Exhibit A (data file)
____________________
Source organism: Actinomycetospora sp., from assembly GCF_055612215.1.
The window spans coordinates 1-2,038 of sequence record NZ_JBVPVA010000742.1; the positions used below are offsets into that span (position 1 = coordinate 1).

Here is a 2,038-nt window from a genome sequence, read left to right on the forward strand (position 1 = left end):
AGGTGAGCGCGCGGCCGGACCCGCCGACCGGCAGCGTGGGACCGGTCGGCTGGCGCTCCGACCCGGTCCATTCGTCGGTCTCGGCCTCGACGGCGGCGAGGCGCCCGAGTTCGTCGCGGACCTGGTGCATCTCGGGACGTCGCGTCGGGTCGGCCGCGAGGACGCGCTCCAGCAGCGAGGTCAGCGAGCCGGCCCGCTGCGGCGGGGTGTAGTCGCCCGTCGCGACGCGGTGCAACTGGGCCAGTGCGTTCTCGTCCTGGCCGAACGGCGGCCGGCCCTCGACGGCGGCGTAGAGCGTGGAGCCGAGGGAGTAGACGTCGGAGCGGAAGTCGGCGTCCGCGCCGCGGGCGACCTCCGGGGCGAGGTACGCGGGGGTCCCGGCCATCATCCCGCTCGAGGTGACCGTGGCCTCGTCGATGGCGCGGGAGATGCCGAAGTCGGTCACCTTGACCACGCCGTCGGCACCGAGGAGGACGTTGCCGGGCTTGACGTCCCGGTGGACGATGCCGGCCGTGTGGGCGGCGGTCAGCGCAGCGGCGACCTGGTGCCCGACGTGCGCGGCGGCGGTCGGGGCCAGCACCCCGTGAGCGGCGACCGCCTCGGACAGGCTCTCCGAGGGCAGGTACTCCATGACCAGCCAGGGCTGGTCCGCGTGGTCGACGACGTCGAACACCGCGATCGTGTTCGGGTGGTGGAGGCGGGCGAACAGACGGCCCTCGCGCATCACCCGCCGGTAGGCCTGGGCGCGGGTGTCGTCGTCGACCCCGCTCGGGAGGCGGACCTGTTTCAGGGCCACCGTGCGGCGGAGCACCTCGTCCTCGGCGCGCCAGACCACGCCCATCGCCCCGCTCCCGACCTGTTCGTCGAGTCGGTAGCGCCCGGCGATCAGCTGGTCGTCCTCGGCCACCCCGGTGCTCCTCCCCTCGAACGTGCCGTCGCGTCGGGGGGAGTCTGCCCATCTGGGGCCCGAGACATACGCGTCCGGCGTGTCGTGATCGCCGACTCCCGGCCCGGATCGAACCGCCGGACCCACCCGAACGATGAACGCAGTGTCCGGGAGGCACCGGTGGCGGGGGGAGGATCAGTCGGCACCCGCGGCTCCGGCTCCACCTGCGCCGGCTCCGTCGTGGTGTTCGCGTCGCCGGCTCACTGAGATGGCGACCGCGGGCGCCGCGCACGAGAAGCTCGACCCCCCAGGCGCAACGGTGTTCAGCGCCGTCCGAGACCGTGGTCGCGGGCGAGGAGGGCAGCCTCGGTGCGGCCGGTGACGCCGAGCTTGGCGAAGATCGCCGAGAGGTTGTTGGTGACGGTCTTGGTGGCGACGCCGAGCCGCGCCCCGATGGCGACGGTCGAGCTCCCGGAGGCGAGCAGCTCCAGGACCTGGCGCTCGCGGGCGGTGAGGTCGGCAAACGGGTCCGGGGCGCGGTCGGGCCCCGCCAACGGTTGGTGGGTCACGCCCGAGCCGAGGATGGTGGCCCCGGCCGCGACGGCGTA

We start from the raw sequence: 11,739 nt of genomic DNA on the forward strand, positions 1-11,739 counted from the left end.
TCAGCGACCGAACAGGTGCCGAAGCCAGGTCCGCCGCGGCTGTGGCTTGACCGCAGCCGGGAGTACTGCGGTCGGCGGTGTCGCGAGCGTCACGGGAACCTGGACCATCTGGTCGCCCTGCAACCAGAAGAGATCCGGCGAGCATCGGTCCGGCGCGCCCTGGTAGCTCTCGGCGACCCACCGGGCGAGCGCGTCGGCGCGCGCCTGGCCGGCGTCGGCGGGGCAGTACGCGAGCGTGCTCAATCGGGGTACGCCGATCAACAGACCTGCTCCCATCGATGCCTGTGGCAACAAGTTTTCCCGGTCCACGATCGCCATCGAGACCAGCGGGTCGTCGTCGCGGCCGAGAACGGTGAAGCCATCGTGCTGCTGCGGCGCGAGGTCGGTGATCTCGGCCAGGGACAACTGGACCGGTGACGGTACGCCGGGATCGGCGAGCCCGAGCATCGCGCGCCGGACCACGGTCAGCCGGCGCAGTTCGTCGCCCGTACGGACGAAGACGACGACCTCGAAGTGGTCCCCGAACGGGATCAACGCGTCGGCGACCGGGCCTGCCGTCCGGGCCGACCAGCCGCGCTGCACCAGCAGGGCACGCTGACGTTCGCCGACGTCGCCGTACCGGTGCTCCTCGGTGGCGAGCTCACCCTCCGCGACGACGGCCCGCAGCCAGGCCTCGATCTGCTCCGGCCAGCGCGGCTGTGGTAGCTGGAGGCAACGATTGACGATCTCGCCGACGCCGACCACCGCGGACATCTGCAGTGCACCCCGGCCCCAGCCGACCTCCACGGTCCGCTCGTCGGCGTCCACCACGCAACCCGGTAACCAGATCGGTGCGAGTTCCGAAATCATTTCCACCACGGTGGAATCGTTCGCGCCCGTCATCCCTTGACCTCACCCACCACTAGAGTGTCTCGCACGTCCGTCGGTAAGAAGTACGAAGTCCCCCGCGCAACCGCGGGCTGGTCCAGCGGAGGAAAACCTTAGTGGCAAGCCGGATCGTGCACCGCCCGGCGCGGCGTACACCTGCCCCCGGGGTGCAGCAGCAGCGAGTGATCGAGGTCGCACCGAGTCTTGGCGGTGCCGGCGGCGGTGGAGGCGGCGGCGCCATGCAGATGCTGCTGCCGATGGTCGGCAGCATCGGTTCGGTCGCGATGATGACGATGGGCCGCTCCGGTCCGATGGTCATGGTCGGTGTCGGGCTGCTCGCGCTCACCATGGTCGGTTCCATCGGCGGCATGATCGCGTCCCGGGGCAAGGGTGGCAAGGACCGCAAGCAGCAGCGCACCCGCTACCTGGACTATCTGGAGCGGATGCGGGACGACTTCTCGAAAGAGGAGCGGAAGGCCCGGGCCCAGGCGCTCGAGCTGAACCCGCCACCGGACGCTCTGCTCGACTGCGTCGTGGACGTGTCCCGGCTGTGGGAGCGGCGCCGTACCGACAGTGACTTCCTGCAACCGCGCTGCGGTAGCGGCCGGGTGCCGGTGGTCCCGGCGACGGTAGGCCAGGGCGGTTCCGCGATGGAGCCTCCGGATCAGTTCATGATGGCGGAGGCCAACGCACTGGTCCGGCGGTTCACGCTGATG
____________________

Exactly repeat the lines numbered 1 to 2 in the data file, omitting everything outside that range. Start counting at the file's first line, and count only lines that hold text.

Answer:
Source organism: Actinomycetospora sp., from assembly GCF_055612215.1.
The window spans coordinates 1-2,038 of sequence record NZ_JBVPVA010000742.1; the positions used below are offsets into that span (position 1 = coordinate 1).